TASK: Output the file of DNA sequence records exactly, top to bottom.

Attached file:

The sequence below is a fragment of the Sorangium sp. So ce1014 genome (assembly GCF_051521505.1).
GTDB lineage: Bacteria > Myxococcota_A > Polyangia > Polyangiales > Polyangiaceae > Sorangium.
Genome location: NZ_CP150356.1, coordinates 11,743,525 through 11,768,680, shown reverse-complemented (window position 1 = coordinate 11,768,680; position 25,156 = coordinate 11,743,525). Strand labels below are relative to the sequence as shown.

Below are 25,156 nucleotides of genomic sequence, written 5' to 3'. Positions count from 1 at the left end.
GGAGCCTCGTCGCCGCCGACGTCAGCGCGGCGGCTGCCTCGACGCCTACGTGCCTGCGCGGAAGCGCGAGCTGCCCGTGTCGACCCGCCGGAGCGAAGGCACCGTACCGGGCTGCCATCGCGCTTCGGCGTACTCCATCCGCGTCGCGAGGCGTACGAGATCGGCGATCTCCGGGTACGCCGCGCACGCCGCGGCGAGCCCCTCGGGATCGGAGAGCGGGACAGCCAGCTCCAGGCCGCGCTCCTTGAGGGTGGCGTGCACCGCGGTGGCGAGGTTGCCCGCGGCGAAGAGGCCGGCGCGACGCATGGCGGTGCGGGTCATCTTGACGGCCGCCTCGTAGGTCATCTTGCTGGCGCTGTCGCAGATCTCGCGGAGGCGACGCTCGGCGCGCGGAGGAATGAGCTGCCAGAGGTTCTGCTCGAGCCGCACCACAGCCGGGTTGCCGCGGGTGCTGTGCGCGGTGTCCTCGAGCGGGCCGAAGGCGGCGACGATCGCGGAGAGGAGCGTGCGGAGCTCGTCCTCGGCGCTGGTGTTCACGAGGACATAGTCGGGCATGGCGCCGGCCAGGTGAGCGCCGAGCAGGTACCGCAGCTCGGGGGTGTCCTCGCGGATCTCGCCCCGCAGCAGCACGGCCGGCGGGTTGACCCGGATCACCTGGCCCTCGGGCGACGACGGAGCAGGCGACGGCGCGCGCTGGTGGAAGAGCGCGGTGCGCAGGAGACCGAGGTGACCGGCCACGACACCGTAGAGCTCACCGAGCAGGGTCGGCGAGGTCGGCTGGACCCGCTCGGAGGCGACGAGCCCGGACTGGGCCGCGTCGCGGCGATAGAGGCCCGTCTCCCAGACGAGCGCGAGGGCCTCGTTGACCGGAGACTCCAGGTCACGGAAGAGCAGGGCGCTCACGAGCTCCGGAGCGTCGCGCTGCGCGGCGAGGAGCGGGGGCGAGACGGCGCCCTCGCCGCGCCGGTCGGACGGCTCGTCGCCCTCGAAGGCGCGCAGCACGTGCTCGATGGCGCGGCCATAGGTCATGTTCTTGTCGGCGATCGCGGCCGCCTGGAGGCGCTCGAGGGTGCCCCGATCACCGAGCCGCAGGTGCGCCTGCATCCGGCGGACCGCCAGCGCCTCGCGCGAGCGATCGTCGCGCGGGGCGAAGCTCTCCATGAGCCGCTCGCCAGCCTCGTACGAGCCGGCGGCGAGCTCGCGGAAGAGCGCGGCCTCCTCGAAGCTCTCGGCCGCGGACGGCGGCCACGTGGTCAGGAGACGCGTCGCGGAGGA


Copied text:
The sequence below is a fragment of the Sorangium sp. So ce1014 genome (assembly GCF_051521505.1).
GTDB lineage: Bacteria > Myxococcota_A > Polyangia > Polyangiales > Polyangiaceae > Sorangium.
Genome location: NZ_CP150356.1, coordinates 11,743,525 through 11,768,680, shown reverse-complemented (window position 1 = coordinate 11,768,680; position 25,156 = coordinate 11,743,525). Strand labels below are relative to the sequence as shown.

Below are 25,156 nucleotides of genomic sequence, written 5' to 3'. Positions count from 1 at the left end.
GGAGCCTCGTCGCCGCCGACGTCAGCGCGGCGGCTGCCTCGACGCCTACGTGCCTGCGCGGAAGCGCGAGCTGCCCGTGTCGACCCGCCGGAGCGAAGGCACCGTACCGGGCTGCCATCGCGCTTCGGCGTACTCCATCCGCGTCGCGAGGCGTACGAGATCGGCGATCTCCGGGTACGCCGCGCACGCCGCGGCGAGCCCCTCGGGATCGGAGAGCGGGACAGCCAGCTCCAGGCCGCGCTCCTTGAGGGTGGCGTGCACCGCGGTGGCGAGGTTGCCCGCGGCGAAGAGGCCGGCGCGACGCATGGCGGTGCGGGTCATCTTGACGGCCGCCTCGTAGGTCATCTTGCTGGCGCTGTCGCAGATCTCGCGGAGGCGACGCTCGGCGCGCGGAGGAATGAGCTGCCAGAGGTTCTGCTCGAGCCGCACCACAGCCGGGTTGCCGCGGGTGCTGTGCGCGGTGTCCTCGAGCGGGCCGAAGGCGGCGACGATCGCGGAGAGGAGCGTGCGGAGCTCGTCCTCGGCGCTGGTGTTCACGAGGACATAGTCGGGCATGGCGCCGGCCAGGTGAGCGCCGAGCAGGTACCGCAGCTCGGGGGTGTCCTCGCGGATCTCGCCCCGCAGCAGCACGGCCGGCGGGTTGACCCGGATCACCTGGCCCTCGGGCGACGACGGAGCAGGCGACGGCGCGCGCTGGTGGAAGAGCGCGGTGCGCAGGAGACCGAGGTGACCGGCCACGACACCGTAGAGCTCACCGAGCAGGGTCGGCGAGGTCGGCTGGACCCGCTCGGAGGCGACGAGCCCGGACTGGGCCGCGTCGCGGCGATAGAGGCCCGTCTCCCAGACGAGCGCGAGGGCCTCGTTGACCGGAGACTCCAGGTCACGGAAGAGCAGGGCGCTCACGAGCTCCGGAGCGTCGCGCTGCGCGGCGAGGAGCGGGGGCGAGACGGCGCCCTCGCCGCGCCGGTCGGACGGCTCGTCGCCCTCGAAGGCGCGCAGCACGTGCTCGATGGCGCGGCCATAGGTCATGTTCTTGTCGGCGATCGCGGCCGCCTGGAGGCGCTCGAGGGTGCCCCGATCACCGAGCCGCAGGTGCGCCTGCATCCGGCGGACCGCCAGCGCCTCGCGCGAGCGATCGTCGCGCGGGGCGAAGCTCTCCATGAGCCGCTCGCCAGCCTCGTACGAGCCGGCGGCGAGCTCGCGGAAGAGCGCGGCCTCCTCGAAGCTCTCGGCCGCGGACGGCGGCCACGTGGTCAGGAGACGCGTCGCGGAGGA